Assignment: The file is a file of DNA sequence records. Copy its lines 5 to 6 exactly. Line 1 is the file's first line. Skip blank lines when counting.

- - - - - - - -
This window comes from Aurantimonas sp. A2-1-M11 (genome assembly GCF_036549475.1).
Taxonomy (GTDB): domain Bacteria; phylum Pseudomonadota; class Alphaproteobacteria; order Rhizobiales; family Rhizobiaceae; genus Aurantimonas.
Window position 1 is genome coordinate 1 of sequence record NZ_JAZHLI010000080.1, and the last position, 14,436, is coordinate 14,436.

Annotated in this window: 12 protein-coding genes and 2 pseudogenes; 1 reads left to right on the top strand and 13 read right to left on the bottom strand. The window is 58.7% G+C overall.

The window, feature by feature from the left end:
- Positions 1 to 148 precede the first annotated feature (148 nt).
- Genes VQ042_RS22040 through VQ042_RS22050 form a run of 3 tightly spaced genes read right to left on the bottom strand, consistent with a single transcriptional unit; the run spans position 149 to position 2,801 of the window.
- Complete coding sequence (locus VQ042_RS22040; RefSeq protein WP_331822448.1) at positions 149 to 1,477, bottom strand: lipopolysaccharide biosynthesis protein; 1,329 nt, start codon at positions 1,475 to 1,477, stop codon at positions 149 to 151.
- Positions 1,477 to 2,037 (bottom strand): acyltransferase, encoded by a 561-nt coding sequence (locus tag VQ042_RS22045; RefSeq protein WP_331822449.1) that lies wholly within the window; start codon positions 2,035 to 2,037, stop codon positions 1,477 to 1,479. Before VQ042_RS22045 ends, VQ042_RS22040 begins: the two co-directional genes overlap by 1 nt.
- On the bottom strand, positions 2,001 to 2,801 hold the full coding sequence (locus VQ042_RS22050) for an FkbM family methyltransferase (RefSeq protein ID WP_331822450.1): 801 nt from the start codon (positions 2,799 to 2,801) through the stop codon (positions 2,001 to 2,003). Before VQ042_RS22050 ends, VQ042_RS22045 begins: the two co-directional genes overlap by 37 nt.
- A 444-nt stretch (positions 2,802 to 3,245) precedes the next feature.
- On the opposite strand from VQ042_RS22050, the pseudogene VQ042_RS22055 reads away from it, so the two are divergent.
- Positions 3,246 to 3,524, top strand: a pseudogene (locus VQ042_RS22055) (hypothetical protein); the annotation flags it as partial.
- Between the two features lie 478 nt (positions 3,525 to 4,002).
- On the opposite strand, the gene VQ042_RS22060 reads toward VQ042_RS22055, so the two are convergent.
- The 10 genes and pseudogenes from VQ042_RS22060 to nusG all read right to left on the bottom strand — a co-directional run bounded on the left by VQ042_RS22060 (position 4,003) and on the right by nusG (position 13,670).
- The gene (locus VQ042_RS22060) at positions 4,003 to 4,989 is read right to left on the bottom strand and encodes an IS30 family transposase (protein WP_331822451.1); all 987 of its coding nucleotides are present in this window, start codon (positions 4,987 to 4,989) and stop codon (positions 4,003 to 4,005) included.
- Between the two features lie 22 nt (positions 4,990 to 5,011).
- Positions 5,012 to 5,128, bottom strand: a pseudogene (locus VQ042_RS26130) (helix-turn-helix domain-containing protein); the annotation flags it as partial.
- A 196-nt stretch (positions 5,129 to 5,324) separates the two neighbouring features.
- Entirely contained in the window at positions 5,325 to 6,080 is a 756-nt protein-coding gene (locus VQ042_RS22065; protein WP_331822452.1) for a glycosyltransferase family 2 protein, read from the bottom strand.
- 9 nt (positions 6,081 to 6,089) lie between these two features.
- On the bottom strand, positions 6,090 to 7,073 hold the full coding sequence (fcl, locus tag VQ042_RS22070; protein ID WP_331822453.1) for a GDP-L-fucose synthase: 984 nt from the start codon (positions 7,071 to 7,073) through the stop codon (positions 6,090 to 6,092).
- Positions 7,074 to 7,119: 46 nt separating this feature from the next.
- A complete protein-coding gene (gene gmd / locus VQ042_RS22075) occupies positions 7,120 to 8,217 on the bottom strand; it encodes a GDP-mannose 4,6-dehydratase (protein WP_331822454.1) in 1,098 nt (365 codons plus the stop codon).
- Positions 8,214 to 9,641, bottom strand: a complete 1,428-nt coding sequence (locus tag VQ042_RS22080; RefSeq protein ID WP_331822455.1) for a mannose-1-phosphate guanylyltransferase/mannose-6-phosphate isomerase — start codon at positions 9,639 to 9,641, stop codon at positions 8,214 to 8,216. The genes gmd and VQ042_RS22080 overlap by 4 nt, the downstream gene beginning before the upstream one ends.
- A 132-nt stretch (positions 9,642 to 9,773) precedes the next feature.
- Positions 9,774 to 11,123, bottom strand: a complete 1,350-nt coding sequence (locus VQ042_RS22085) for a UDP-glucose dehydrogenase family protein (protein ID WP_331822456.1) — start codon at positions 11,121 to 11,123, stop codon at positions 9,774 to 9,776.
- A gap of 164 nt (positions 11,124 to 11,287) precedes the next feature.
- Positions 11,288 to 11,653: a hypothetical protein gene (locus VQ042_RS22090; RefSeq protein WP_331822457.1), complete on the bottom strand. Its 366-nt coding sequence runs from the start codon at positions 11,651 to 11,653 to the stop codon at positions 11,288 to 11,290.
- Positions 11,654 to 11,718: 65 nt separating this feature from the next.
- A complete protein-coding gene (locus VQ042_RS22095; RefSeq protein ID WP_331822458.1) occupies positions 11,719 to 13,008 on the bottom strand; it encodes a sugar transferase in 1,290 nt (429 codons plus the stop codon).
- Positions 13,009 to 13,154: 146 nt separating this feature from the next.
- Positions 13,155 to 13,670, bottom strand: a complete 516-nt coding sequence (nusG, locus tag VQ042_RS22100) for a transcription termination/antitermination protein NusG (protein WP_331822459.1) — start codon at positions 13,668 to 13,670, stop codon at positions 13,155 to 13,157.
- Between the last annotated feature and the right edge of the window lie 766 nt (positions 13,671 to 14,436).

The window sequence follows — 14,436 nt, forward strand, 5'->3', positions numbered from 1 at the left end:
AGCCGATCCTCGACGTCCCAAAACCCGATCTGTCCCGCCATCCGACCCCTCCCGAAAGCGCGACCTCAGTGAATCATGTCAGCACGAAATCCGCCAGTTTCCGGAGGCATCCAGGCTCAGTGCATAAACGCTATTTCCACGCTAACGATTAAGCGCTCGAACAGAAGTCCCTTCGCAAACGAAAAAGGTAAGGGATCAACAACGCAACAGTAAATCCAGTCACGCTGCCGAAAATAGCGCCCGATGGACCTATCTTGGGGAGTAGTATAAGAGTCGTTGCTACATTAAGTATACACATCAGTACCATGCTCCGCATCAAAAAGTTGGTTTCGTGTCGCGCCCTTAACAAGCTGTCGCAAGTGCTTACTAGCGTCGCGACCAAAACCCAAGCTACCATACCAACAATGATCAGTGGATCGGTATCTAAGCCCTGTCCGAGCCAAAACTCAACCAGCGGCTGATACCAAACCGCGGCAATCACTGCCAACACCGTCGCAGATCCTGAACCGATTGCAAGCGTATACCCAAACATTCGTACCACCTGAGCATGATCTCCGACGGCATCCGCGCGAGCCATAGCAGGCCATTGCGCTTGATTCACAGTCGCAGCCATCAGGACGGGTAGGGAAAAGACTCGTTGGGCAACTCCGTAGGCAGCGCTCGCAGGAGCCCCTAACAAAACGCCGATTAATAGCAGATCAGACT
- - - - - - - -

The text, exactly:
The window, feature by feature from the left end:
- Positions 1 to 148 precede the first annotated feature (148 nt).